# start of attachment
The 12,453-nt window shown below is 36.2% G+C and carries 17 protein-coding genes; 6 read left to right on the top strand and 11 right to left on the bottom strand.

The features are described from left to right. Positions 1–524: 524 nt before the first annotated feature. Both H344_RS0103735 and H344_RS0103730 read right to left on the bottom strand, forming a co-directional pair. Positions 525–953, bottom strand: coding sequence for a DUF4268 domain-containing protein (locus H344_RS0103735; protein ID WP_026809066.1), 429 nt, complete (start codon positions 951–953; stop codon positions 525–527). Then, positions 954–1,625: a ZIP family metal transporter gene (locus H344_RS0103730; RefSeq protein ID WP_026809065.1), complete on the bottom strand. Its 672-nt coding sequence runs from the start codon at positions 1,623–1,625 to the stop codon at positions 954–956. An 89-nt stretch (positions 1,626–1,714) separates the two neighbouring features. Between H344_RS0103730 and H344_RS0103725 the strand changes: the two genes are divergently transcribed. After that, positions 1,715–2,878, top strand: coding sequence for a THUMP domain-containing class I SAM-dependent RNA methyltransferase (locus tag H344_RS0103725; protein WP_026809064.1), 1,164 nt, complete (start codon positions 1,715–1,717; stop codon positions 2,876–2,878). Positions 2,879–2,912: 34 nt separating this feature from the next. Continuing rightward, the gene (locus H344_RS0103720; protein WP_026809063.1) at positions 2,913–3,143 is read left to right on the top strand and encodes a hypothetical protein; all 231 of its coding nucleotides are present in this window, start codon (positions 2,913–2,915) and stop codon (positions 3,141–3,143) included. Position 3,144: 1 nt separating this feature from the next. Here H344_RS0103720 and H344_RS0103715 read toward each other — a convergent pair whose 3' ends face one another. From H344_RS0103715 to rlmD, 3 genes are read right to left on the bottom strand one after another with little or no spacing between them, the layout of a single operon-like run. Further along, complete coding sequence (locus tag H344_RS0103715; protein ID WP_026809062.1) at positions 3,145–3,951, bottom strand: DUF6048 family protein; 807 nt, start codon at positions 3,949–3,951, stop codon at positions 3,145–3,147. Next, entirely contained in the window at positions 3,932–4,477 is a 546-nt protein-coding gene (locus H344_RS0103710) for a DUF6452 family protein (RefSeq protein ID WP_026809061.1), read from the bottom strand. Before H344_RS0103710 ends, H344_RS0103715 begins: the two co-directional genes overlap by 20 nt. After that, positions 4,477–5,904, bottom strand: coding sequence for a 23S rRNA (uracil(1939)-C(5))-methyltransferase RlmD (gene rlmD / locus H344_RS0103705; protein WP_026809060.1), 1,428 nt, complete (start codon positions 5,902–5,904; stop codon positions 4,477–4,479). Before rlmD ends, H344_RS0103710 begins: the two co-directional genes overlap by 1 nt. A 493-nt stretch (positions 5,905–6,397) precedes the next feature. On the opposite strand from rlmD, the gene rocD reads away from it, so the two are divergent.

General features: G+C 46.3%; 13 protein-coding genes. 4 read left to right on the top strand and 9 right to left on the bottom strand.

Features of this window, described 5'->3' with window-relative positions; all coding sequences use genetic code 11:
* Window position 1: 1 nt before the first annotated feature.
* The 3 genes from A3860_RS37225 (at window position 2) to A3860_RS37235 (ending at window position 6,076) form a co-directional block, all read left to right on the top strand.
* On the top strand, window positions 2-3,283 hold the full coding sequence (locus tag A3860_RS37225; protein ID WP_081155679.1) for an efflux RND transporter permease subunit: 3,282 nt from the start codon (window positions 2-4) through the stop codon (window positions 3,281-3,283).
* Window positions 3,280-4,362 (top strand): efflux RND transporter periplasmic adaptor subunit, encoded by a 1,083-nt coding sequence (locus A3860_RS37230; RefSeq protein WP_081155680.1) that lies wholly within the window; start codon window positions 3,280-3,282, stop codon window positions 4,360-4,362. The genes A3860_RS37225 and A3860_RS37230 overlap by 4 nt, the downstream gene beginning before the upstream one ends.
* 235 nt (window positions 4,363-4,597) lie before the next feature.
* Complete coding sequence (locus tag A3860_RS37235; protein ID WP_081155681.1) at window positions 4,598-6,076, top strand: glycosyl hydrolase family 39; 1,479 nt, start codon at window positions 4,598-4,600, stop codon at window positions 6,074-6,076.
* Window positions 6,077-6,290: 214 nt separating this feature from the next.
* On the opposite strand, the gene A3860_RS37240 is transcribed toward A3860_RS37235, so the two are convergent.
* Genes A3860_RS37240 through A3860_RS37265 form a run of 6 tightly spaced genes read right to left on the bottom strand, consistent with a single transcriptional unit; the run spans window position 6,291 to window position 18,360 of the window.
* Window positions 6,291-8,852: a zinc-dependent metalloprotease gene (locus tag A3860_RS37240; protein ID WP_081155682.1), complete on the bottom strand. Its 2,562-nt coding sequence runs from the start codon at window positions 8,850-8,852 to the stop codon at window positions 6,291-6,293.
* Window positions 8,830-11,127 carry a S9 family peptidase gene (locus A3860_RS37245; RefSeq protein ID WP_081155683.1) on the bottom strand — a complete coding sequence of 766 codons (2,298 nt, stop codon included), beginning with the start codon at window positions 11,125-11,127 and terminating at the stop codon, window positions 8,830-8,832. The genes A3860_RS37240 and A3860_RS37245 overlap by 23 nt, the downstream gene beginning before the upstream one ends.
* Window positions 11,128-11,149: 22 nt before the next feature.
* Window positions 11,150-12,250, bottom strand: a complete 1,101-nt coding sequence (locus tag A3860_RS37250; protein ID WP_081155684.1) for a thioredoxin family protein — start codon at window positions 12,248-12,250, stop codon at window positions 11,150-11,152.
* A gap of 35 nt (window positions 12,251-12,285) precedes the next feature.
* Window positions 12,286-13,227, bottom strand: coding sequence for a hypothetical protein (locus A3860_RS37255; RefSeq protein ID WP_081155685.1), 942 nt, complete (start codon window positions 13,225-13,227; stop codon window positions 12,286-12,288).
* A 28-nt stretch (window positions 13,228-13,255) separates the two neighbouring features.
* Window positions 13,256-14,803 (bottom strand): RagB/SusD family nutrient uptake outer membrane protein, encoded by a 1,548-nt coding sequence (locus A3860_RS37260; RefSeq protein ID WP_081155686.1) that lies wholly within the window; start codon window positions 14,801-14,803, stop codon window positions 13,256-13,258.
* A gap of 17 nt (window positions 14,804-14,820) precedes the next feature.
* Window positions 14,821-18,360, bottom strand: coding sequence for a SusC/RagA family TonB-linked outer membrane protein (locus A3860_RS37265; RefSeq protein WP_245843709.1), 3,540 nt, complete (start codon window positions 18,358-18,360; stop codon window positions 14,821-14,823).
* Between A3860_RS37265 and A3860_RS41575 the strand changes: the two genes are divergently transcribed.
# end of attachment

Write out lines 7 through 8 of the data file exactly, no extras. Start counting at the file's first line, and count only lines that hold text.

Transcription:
* On the top strand, window positions 2-3,283 hold the full coding sequence (locus tag A3860_RS37225; protein ID WP_081155679.1) for an efflux RND transporter permease subunit: 3,282 nt from the start codon (window positions 2-4) through the stop codon (window positions 3,281-3,283).
* Window positions 3,280-4,362 (top strand): efflux RND transporter periplasmic adaptor subunit, encoded by a 1,083-nt coding sequence (locus A3860_RS37230; RefSeq protein WP_081155680.1) that lies wholly within the window; start codon window positions 3,280-3,282, stop codon window positions 4,360-4,362. The genes A3860_RS37225 and A3860_RS37230 overlap by 4 nt, the downstream gene beginning before the upstream one ends.